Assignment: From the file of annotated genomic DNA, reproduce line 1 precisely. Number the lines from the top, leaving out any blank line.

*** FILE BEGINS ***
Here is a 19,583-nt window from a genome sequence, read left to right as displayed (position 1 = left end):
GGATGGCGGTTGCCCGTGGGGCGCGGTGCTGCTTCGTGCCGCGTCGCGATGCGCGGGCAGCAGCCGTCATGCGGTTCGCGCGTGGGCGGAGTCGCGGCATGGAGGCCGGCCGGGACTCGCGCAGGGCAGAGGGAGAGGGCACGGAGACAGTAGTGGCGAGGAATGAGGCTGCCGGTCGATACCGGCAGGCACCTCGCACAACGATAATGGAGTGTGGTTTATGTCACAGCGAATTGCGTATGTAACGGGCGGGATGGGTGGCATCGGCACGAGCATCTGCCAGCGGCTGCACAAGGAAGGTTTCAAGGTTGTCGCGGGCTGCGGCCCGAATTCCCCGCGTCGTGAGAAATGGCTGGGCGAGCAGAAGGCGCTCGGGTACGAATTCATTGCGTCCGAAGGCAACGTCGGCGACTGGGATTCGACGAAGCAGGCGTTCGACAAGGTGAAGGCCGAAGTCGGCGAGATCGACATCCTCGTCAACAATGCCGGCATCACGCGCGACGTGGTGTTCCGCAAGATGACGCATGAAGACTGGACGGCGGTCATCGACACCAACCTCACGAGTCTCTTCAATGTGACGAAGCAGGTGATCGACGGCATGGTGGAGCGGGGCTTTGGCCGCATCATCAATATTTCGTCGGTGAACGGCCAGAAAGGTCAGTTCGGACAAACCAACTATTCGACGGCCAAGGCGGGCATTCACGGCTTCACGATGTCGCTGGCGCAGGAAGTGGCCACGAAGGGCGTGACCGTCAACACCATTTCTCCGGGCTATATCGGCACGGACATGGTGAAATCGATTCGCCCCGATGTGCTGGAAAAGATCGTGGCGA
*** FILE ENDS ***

Here is a 19,583-nt window from a genome sequence, read left to right as displayed (position 1 = left end):